6 Tips to Help You Apply What You’ve Learned

“A little knowledge that acts is worth infinitely more than much knowledge that is idle.” ~Kahlil Gibran

Have you ever read a book or a blog post and felt a profound sense of clarity—like you knew exactly what you needed to do—only to find yourself feeling paralyzed by the same old struggles hours or days later?

Have you ever listened to advice and felt certain you could apply it, only to find your resolve weakening when you were left to your own devices?

I have had these experiences many times before.

I remember when I was going through my hardest break up, many years back. After a long pep talk with a friend, I’d feel confident that I could get past it—and committed to taking care of myself to for my healing and overall well-being.

Mere hours later, I’d be curled up in bed with dirty, matted hair, drinking a mixed drink that was as strong as lighter fluid, sitting around feeling sorry for myself.

When I was overcoming my darkest depression, a few years after that, I stocked my shelves with self-help books (along with Ramen Noodles and Marlboros).

I must have had at least a dozen journals with exercises and notes, representing hours of self-reflection and analysis, yet days would go by when I wouldn’t do a single thing I wrote about.

I’d find excuses to stay alone, or stay bitter, or stay scared, or stay safe. Though I made some efforts to make changes in my life, I struggled to do anything positive regularly.

While I’ve made major progress with some of my biggest demons, I still go through times when I’m inconsistent with the things that I know serve me well.

In recent years, I’ve put a lot of effort into becoming more patient, and yet I still find myself rushing people and situations when I start to feel that familiar sense of anxiousness.

I know I feel better about myself when I’m more easy going—and that it’s kinder for the people around me—but I still struggle to apply what I’ve learned at times.

Since I want to continue making progress, I’ve put some thought into why it’s so hard to act on our knowledge, and how we can overcome internal resistance for lasting positive change.

1. Recognize the payoff in doing what you usually do.

We do things how we’ve always done them because there’s some type of pay off—something we think we gain—or something painful we think we avoid.

In some cases, this may be obvious, but sometimes we need to really dig beneath the surface to understand why we’re keeping ourselves stuck.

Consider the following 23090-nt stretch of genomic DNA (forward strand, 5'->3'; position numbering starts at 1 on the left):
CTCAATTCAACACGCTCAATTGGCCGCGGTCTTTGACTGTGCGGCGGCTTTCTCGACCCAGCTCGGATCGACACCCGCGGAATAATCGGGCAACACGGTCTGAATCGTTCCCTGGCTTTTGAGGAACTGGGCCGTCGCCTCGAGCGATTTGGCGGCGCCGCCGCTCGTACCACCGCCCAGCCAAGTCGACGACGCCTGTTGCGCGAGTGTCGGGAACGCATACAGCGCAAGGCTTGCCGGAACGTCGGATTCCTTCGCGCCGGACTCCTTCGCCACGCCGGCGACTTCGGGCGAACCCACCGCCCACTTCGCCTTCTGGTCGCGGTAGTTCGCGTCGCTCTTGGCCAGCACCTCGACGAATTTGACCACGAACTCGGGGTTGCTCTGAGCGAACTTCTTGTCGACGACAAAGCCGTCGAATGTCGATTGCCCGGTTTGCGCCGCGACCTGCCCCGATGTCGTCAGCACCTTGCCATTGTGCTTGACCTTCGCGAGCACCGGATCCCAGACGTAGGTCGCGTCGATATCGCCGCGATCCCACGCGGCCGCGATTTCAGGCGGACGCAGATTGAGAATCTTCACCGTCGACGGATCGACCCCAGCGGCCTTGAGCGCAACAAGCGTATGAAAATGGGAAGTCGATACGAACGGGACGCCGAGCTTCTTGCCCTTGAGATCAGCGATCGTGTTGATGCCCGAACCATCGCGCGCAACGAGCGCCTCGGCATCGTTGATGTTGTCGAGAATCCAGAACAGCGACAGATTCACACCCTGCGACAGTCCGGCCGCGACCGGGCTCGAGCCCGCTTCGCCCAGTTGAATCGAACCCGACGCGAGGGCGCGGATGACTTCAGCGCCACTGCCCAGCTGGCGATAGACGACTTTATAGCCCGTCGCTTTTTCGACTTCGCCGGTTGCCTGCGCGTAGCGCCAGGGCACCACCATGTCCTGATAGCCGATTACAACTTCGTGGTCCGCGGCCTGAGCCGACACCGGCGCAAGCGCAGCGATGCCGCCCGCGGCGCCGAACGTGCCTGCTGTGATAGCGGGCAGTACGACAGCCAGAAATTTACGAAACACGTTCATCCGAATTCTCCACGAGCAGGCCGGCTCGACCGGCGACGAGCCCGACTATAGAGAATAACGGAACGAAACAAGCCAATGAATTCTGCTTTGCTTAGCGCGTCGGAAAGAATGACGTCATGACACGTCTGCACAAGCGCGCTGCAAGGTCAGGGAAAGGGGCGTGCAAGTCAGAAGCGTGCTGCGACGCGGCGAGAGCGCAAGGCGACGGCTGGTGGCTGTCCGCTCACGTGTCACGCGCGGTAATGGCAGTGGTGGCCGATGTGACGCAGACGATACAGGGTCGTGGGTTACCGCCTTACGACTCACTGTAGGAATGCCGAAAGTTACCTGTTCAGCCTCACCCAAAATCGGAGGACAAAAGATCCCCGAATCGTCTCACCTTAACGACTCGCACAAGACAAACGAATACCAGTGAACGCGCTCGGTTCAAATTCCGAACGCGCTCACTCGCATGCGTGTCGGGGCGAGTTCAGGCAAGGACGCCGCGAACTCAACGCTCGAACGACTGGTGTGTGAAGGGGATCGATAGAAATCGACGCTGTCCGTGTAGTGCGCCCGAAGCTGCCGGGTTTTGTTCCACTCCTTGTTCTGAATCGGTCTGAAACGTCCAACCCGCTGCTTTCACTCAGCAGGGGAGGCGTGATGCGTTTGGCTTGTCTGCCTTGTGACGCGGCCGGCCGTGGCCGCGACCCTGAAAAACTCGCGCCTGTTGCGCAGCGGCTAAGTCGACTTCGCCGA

When I give in to impatience, it’s usually because this gives me a sense of control. It’s not so much that I don’t like to wait; it’s more that I dislike not knowing how long I’ll have to wait. That feels powerless to me, so I try to control the situation.

When we understand the payoff we’re seeking, and what we’re afraid of or trying to avoid, we’re better able to work with our own inner workings.

2. Acknowledge what you lose by doing what you always do.

Though there may be a payoff, clearly we’re also losing something, or else we wouldn’t want to change.

As I wrote in my book, Tiny Buddha, Psychologist Edgar Schein has identified three precursors to a change in behavior: a sense that the situation causes pain or dissatisfaction; survival anxiety, which is the awareness that you will be more uncomfortable if you don’t change; and psychological safety, which means that you feel safe to explore and make mistakes without fear of repercussions.

How will you be more uncomfortable for not making a change? What pain is this behavior causing you? Are you struggling financially because of it? Is it putting your health at risk and limiting your day-to-day joy? Are you feeling depressed, isolated, or lethargic?

When you get to that situation, when you want to do what you always do, recognize the emotional payoff—the thinking from step 1. Then take a deep breath and remind yourself that the consequences of doing what you always do are worse.

In my case, when I feel that out-of-control, impatient feeling, I remind myself, “If I rush right now, I will be inconsiderate of someone else and I’ll feel bad about myself. Patience may not come instinctively, but this is an opportunity to practice.”

3. Take every opportunity to practice, and take the pressure off.

Changing a behavior is about consistency. The more often we do something, the more instinctive it will become—and the better we’ll get at it. Think about working at it as often as possible, not doing it perfectly (whatever “it” may be).

Someone recently told me about an interesting study that involved two groups of students.

An instructor told the first group of students that they had to make one perfect vase, and told the other group to make as many vases as possible, without regard for how they turned out.

The group that made as many as possible ended up producing far superior work. Because they weren’t worried about perfection, they felt free to try new things and have fun with it—and through the process of pressure-free repetition, they naturally improved.

Think about applying what you know as a numbers game, and strive to do it more often than not. If you mess up, chalk it up to a learning experience and try again.

4. Change your inner monologue.